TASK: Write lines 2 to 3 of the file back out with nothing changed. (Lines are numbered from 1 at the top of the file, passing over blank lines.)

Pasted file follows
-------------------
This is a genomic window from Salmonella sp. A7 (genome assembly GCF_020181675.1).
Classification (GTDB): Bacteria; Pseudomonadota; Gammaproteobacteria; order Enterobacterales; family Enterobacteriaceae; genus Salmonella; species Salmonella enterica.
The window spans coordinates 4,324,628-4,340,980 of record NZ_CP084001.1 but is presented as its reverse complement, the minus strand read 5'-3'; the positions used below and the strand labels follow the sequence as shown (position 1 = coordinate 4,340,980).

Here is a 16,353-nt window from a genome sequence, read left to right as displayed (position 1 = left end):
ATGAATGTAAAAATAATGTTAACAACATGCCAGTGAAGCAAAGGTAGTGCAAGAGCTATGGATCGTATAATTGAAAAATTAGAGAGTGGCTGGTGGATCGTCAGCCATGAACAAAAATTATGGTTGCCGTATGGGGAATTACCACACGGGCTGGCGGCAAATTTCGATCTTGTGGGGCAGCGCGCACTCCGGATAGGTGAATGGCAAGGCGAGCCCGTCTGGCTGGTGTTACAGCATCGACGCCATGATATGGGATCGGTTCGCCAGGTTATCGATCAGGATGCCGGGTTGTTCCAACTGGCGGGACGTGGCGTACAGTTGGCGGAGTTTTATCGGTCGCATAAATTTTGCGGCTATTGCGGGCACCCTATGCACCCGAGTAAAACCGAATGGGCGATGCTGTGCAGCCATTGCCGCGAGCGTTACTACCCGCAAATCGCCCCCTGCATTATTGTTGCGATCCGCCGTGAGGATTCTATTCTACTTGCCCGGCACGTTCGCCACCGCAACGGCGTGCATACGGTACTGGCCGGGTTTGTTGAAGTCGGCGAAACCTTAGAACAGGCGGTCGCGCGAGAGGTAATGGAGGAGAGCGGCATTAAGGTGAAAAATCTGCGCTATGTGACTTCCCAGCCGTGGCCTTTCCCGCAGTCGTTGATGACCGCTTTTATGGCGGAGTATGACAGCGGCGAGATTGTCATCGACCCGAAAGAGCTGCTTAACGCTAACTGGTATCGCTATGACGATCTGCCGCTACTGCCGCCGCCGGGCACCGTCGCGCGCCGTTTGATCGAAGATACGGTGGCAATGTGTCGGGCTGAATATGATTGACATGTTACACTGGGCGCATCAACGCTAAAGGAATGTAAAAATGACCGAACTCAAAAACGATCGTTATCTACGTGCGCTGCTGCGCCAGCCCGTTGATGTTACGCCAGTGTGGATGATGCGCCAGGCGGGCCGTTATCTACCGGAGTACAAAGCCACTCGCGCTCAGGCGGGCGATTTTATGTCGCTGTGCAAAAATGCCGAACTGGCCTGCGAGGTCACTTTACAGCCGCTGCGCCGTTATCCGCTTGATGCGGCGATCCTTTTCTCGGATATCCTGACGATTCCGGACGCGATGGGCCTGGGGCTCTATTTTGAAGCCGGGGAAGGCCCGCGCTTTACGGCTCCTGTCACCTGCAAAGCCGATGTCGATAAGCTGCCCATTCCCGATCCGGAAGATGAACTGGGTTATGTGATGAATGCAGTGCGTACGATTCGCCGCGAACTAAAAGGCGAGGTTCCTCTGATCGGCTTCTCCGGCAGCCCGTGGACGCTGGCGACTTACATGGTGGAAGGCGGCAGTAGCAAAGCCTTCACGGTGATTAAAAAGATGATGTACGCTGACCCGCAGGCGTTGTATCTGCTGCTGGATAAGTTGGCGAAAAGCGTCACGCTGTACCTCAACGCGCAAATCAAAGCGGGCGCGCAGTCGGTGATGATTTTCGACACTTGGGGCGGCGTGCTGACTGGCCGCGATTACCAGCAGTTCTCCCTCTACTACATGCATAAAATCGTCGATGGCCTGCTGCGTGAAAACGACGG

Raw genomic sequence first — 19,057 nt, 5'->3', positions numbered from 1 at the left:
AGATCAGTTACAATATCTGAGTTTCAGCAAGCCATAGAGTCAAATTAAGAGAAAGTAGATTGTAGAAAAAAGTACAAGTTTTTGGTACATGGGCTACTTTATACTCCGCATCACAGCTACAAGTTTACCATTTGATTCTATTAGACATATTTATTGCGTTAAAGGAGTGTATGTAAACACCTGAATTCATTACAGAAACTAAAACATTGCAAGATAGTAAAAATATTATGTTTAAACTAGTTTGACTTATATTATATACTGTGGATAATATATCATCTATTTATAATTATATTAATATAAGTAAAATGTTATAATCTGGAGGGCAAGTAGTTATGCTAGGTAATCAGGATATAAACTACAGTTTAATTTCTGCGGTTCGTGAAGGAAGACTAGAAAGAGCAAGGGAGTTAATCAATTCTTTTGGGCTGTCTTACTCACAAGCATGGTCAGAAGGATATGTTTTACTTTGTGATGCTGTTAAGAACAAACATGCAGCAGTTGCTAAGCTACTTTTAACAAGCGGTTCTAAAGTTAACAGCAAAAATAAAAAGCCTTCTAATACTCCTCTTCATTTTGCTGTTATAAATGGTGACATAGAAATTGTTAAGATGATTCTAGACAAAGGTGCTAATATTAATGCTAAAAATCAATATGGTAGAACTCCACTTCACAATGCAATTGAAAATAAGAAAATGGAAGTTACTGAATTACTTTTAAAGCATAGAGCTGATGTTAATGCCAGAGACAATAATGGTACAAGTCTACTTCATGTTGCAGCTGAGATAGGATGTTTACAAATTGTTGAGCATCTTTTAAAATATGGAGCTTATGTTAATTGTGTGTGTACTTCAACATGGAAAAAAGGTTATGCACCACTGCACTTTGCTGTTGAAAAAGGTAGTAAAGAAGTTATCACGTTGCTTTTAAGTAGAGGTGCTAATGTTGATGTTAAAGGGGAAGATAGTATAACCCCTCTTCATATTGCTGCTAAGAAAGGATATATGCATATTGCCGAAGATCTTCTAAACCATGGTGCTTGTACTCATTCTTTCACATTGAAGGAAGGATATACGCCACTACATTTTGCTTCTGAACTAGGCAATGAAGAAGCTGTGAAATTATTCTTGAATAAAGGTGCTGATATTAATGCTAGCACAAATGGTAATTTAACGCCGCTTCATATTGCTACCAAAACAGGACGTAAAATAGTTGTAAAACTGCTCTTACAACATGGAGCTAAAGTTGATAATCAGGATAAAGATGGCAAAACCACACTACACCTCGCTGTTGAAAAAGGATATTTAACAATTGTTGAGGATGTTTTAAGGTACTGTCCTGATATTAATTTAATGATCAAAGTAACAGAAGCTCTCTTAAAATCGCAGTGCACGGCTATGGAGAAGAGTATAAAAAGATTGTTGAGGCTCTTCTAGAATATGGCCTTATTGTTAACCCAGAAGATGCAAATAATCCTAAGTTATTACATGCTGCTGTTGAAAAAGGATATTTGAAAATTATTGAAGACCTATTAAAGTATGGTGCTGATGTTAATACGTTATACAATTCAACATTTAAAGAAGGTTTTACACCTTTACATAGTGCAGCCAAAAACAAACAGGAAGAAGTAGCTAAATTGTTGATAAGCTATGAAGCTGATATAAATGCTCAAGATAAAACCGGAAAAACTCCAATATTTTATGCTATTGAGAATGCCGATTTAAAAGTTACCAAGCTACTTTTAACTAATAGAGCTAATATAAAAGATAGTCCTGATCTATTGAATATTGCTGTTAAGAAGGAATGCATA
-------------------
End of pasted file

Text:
Classification (GTDB): Bacteria; Pseudomonadota; Gammaproteobacteria; order Enterobacterales; family Enterobacteriaceae; genus Salmonella; species Salmonella enterica.
The window spans coordinates 4,324,628-4,340,980 of record NZ_CP084001.1 but is presented as its reverse complement, the minus strand read 5'-3'; the positions used below and the strand labels follow the sequence as shown (position 1 = coordinate 4,340,980).